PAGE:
Business cards are a widely used networking tool across all industries. They are an easy and useful way to give out your information. Because they are so convenient, everyone uses them. That means that it’s easy to get lost in the crowd (or the pile, or the purse, as the case may be).
Your business cards need to look professional in addition to beckoning the holder to contact you. Not only is the included information important, but the design elements, that are often overlooked, are as well.
That’s why PrintPlace.com’s graphic designer, Sharon, is focusing this week’s graphic design tip video on how to design a business card.
Nothing teaches you good design like putting together a business card. At only two inches by three inches, there’s only room for essentials, so good typography and illustration are important.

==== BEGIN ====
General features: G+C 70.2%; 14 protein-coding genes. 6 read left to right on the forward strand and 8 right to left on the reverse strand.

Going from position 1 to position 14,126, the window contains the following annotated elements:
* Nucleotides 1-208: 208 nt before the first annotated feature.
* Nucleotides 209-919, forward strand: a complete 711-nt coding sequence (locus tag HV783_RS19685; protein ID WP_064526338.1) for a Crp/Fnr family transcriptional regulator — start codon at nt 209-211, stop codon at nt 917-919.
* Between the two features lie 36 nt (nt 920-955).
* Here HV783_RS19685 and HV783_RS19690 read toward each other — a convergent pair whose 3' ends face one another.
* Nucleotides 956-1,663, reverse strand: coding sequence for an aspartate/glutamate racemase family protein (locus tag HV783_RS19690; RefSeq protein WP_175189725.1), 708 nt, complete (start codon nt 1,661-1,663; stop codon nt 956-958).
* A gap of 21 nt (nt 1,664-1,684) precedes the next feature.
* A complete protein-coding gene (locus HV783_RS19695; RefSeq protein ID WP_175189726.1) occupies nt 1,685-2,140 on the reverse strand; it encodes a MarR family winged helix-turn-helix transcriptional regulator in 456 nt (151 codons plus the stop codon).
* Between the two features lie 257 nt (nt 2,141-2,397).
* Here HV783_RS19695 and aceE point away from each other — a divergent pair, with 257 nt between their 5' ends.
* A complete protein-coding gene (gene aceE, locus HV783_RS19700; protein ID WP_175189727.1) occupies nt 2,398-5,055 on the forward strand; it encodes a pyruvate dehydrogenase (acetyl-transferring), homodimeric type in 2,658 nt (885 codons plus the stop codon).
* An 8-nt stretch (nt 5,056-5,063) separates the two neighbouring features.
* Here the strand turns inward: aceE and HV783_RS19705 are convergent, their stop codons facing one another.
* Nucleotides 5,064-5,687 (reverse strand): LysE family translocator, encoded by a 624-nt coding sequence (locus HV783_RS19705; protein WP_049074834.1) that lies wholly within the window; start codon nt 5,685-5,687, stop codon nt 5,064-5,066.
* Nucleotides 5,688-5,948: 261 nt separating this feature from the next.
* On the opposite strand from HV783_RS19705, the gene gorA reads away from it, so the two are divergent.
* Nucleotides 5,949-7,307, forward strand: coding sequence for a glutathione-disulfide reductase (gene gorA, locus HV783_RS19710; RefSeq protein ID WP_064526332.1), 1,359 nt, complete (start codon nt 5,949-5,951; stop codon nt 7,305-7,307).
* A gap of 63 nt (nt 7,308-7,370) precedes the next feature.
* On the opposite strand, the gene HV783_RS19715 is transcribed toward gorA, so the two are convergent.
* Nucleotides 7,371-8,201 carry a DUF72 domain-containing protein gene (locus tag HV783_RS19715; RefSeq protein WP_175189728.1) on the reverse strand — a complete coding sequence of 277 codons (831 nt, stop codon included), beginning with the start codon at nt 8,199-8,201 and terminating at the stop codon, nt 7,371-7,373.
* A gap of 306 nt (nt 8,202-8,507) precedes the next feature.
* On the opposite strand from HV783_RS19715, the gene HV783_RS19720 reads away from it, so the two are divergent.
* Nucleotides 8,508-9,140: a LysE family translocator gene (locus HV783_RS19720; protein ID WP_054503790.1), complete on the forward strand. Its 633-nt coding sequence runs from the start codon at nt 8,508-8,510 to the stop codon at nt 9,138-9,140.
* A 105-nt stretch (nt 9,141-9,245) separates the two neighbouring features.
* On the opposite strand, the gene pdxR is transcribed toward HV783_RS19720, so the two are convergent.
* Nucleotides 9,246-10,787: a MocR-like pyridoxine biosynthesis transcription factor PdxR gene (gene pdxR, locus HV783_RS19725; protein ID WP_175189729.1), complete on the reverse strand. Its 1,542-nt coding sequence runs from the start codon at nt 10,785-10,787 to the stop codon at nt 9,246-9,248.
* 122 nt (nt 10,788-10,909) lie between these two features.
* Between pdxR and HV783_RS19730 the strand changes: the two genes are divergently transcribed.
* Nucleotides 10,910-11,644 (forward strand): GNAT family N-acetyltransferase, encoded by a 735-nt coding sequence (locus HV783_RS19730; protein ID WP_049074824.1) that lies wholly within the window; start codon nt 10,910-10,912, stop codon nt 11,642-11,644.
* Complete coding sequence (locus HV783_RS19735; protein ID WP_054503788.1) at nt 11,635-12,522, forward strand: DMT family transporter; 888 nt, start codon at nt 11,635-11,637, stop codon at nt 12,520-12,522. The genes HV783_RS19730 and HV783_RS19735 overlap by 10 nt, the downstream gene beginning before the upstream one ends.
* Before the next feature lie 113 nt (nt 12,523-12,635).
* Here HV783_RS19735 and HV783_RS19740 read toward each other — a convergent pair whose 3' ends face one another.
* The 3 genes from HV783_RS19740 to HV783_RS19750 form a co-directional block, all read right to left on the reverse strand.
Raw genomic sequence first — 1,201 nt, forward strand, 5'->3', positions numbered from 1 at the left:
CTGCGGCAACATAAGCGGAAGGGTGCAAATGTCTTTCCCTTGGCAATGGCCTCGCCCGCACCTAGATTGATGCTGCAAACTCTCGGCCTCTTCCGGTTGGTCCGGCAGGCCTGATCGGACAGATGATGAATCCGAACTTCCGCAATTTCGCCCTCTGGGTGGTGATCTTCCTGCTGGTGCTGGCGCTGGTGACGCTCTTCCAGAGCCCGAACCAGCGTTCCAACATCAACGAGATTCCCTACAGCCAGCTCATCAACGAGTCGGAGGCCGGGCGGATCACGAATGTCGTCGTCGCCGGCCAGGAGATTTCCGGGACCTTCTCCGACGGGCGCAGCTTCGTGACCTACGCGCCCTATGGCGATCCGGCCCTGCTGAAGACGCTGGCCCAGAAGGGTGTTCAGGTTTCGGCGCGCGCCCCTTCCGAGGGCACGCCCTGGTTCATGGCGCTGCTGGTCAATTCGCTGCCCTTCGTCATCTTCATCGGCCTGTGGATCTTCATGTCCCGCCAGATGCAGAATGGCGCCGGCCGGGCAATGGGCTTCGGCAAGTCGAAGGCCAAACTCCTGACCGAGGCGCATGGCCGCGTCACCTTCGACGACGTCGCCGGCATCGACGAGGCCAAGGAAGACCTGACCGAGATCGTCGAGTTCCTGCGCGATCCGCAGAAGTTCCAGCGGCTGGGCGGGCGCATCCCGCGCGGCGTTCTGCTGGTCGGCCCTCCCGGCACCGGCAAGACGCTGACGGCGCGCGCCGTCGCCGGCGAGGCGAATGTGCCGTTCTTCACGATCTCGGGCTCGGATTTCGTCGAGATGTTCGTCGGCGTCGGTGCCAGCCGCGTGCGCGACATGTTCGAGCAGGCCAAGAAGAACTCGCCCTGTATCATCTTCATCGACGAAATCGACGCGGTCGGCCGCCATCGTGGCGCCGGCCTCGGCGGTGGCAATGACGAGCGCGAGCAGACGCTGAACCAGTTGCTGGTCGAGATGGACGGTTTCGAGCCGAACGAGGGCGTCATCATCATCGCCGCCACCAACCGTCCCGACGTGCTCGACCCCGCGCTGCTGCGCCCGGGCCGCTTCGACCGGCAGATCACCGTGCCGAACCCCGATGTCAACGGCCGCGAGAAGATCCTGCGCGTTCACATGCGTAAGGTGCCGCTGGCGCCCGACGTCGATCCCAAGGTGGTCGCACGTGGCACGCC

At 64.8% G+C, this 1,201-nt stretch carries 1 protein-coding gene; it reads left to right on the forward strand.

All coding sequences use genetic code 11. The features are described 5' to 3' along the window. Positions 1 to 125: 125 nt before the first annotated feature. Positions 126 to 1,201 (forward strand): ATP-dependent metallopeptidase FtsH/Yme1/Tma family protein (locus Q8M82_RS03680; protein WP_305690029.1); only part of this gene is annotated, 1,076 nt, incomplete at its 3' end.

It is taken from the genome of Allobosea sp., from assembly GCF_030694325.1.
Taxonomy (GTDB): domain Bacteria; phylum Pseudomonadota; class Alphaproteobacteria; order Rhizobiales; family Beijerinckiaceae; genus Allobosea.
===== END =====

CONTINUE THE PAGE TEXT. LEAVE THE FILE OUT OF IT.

The best advice is to keep it simple. Build the card around your logo. This is how people will remember you later, so don’t let your logo get lost in the design.
Limit the business card to two or three colors. Again, readability is a must. Too many colors, especially bright ones, distract from your message.
Also consider adding a photo to the front or back of your card. If you’re designing a personal business card, include a professional photo of yourself. Or, if it is your business, include a photo of your building or products.
Use good typography. Overly ornate, too thin, or too bold fonts have no place on your business cards. Don’t use fonts any smaller than 6 pts. 6-12 pts is a good range. There are some fonts you should never use. For example, Comic Sans may seem fun, but it really says “unprofessional” and screams “poor taste.” Learn more by clicking here.
One last tip…Leave some blank space on the front or back of your business card. In addition to your email, phone number, and website, you may want to write a note to the person you’re handing the card to. Especially at networking events, people get a ton of cards. Leave them a note to help them remember how and where they met you.
That’s it for this week. Come back next week where we’ll talk about how to design door hangers. Don’t forget to subscribe!